Okay, three scenarios:
1. A tsunami racing across the ocean
2. An avalanche roaring down a mountain
3. Godzilla approaching Tokyo
What do these three scenarios have in common besides destruction?
They are unavoidable.
One way or another, they are going to happen. You may run, but it's going to hit whether you like it or not.
A fourth scenario also carries this quality: Jason Heyward.
We've all heard about him. The supposed legendary power. The poise and maturity. The speed and cannon of an arm. The ooooh, the awe.
It was all on display in Atlanta during their opening series versus the Cubs. Heyward burst into the national spotlight with an impressive opening day performance. He drove in four runs including a three-run home run in the first swing of his major league career. He added an RBI in the second game as well.
Rookies aren't supposed to display this type of immediate impact nor display his type of poise. It's practically unheard of.
Time to panic? Not yet, at least.
Don't forget he's only made three major league starts and still does not generate the buzz Barry Bonds did. The arrival of Bonds in any ballpark was enough to fill a stadium, no matter how pathetic the team may have been. Heyward does not yet possess that type of power to single-handedly fill a stadium.
Is Heyward manageable? At this point in his career, yes.
As previously mentioned, Heyward has displayed a poise beyond his years. Did that stop him from swinging and missing three straight Carlos Marmol sliders in the final game of the series? No.
He's no Bonds. Bonds' incredible and indisputable knowledge of the strike zone and methodology of waiting for his pitch made him virtually "unmanageable". There was no way to pitch to him.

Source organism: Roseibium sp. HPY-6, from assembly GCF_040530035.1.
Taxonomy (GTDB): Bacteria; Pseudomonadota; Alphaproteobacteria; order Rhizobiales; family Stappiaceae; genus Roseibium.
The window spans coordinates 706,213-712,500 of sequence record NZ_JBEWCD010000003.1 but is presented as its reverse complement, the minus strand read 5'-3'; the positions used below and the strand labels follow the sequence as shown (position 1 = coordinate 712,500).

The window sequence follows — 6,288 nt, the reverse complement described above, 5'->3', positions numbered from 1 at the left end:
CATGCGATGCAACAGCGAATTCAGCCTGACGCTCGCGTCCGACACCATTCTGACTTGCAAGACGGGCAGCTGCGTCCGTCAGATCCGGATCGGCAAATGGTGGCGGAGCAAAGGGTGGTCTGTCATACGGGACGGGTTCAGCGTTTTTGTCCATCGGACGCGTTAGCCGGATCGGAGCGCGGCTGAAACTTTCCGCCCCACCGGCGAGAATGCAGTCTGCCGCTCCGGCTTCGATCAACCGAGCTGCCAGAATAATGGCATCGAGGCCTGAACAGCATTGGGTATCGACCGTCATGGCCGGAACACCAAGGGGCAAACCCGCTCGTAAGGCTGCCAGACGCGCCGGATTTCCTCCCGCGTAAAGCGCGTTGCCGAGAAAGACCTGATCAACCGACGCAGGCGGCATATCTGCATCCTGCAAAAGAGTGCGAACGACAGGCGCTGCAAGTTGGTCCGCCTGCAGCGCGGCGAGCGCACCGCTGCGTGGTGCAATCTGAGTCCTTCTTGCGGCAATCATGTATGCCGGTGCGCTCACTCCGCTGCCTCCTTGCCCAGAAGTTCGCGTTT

The same goes for Albert Pujols who controls every corner of the strike zone.
Heyward's first roundtrip through the league will be followed with the burden of adjusting to the league. It's too early to say whether or not he will be troubled by this.
In the opposite sense, the league will also try to figure out what exactly they have on their hands here.
Another Pujols? Perhaps but again, still too early to say.
Heyward's short, compact swing enables him to demolish anything in the lower, inside part of the strike zone with ease (take a look at his opening day home run). I'm positive Giants pitchers have taken notice.
It's risky to even try anything that breaks below the strike zone unless your breaking ball breaks like a Jonathan Broxton slider, a Clayton Kershaw curveball, or a Tim Lincecum changeup.
Speaking of Tim Lincecum, Heyward will face arguably baseball's finest pitcher on Sunday barring a day off. Heyward may very well be taught a lesson in "nastiness" once Lincecum's through with him.
But then again with the "J-A Kid" (lousy nickname I heard the other day), the tables may be turned on Lincecum. With the excitement and lack of clarity surrounding Heyward it's sort of impossible to determine what he'll bring to San Francisco and the rest of the league for that matter.
In actuality, the hype surrounding Heyward is probably unfair to a rookie who probably just wants to help his team win any way he can.
But yet the here comes Heyward roaring across the nation like an unstoppable freight train.
It's going to be interesting to see Heyward in action over the span of this year and his entire career. Whether or not he one days generates a Bonds or Pujols hype is still unclear but one thing is clear.
The Jason Heyward express has arrived and we're the ones going along for the ride.
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